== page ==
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Since 2009, when Bitcoin, the first decentralized cryptocurrency was created, the performance of digital assets continues to attract attention from institutions such as banks, hedge funds, asset managers, and family offices.
After years and years of resistance, financial institutions are finally starting to embrace blockchain technology, or at least consider the possibility of doing so. Thus, after several years in which the crypto community has talked about incoming institutionalization support for digital coins, it is now, in 2020, that this is taking off.
Now, since the crypto market started to grow in popularity, only select hedge funds and banks with higher risk portfolios engaged with these digital coins. Therefore, there was no serious flow of investment. Yet, this isn’t a surprise since everybody thought of the crypto market to be in its testing phase.
Moreover, as there was a lack of sufficient ICOs, and many projects that didn’t deliver, which isn’t necessarily unusual for emerging markets, financial institutions simply didn’t want to take the risk. Yet, this “testing” phase of the crypto market showed a very good lesson: to get institutional money flowing, there is a significant need for better infrastructure and tools.
However, we are now witnessing a change in attitude from financial institutions to engage with crypto. So, why is this happening? It all starts with removing the early objections and uncertainties about the crypto market and the performance of the digital coins. From that point, it is obvious to see how the underlying blockchain technology can be the solution to some of the most primary concerns that financial institutions and their customers deal with these days.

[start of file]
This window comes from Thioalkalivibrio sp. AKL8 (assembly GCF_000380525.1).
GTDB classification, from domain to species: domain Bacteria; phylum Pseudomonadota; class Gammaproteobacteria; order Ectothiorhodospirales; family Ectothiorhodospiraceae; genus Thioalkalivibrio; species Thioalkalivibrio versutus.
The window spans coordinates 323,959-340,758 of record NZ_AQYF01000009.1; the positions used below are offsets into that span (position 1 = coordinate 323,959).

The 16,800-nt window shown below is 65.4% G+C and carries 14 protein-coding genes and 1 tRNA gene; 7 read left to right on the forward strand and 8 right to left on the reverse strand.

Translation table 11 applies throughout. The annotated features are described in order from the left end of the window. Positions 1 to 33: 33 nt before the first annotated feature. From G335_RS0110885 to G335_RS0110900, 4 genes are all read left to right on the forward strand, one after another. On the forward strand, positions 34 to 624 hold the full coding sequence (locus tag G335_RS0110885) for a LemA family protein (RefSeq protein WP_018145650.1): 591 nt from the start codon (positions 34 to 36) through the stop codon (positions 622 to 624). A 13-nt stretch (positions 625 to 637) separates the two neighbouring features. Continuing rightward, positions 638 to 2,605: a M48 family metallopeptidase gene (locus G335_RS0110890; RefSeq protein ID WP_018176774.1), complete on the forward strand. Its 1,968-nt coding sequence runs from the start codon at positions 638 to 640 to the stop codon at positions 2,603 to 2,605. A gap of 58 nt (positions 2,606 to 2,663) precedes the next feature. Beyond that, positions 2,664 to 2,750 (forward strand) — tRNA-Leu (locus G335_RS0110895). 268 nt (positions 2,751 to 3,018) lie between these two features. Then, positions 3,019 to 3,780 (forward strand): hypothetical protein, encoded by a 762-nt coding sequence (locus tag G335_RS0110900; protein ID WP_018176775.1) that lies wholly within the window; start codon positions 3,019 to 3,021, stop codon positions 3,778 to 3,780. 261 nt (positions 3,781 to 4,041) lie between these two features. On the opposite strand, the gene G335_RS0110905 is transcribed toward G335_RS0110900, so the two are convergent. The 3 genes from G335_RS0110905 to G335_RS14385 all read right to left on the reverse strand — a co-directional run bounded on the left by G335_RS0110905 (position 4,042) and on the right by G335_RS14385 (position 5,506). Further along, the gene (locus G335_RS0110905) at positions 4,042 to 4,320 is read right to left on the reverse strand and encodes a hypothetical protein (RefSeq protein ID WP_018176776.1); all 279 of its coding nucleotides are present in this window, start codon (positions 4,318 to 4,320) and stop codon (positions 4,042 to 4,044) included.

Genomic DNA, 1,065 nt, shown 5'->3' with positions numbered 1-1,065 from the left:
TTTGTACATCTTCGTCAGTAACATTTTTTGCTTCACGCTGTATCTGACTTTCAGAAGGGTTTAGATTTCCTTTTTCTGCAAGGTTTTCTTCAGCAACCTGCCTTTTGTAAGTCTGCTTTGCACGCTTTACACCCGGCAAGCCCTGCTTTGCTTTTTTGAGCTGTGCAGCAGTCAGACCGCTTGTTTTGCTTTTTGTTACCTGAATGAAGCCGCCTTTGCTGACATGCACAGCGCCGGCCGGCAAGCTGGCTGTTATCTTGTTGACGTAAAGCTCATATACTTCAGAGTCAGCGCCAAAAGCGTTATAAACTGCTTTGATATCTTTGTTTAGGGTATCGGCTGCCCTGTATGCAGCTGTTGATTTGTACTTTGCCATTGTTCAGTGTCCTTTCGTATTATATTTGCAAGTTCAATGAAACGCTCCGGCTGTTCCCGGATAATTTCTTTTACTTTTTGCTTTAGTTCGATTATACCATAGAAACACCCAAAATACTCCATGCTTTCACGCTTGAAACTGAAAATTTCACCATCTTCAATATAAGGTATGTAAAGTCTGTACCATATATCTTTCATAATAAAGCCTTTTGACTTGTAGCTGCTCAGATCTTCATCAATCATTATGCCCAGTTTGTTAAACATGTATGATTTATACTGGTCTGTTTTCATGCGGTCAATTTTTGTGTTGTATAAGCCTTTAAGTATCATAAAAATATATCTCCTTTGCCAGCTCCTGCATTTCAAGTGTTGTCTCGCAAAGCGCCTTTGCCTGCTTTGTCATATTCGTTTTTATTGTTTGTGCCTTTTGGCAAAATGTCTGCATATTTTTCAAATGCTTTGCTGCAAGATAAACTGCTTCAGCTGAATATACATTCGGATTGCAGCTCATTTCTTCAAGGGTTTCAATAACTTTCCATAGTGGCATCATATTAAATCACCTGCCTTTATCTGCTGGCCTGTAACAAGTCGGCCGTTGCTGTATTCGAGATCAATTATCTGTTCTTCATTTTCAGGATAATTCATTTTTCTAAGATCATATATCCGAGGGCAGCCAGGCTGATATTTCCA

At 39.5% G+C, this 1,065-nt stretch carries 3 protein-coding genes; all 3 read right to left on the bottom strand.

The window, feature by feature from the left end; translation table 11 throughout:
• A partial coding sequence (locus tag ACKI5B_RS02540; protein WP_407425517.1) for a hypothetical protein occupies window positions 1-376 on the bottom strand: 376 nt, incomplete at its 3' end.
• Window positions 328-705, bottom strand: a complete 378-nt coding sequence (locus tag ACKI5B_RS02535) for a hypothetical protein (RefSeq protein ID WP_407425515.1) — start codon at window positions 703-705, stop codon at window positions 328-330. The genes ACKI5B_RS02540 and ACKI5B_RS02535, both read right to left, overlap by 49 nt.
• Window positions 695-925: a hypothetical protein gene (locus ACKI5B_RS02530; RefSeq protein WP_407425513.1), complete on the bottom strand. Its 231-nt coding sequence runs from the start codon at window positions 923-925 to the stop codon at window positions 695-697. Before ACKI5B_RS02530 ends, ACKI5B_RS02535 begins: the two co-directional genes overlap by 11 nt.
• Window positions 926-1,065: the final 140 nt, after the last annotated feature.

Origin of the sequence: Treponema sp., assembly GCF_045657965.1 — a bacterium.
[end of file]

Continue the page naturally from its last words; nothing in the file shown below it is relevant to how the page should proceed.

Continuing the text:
Transaction speeds increase benefiting everyone
Let’s be honest, in today’s highly digitalized world, consumers expect everything to happen fast. From expecting a website to load in a few seconds to expecting their financial transactions to be instant, today’s consumers are in more rush than any of their peers from previous generations. Now, that’s because the Internet and technological innovations have shown them that things can move at a faster pace. So, in a society used to high-speed Internet, it’s no surprise that consumers started to show interest in cryptocurrencies that offer faster transaction speeds all around the world.
Yet, these changing needs of their customers in the 21st century made traditional banks to lose their clients over fintech newcomers. So, slow transactions were not acceptable anymore. Plus, faster transactions can also positively impact financial institutions more than just winning a few of their tech-savvy consumers back.
For example, in 2018, HSBC, one of the largest banking and financial services institutions in the world, made what we believe to have been the world’s first trade-finance transaction using blockchain technology. The transaction was made for a shipment of soybeans from the US agricultural group Cargill and involved two financial institutions, HSBC and ING. The deal happened on the R3 blockchain platform and only took nearly 24 hours to complete, a transaction that would have normally taken up to 5-10 days.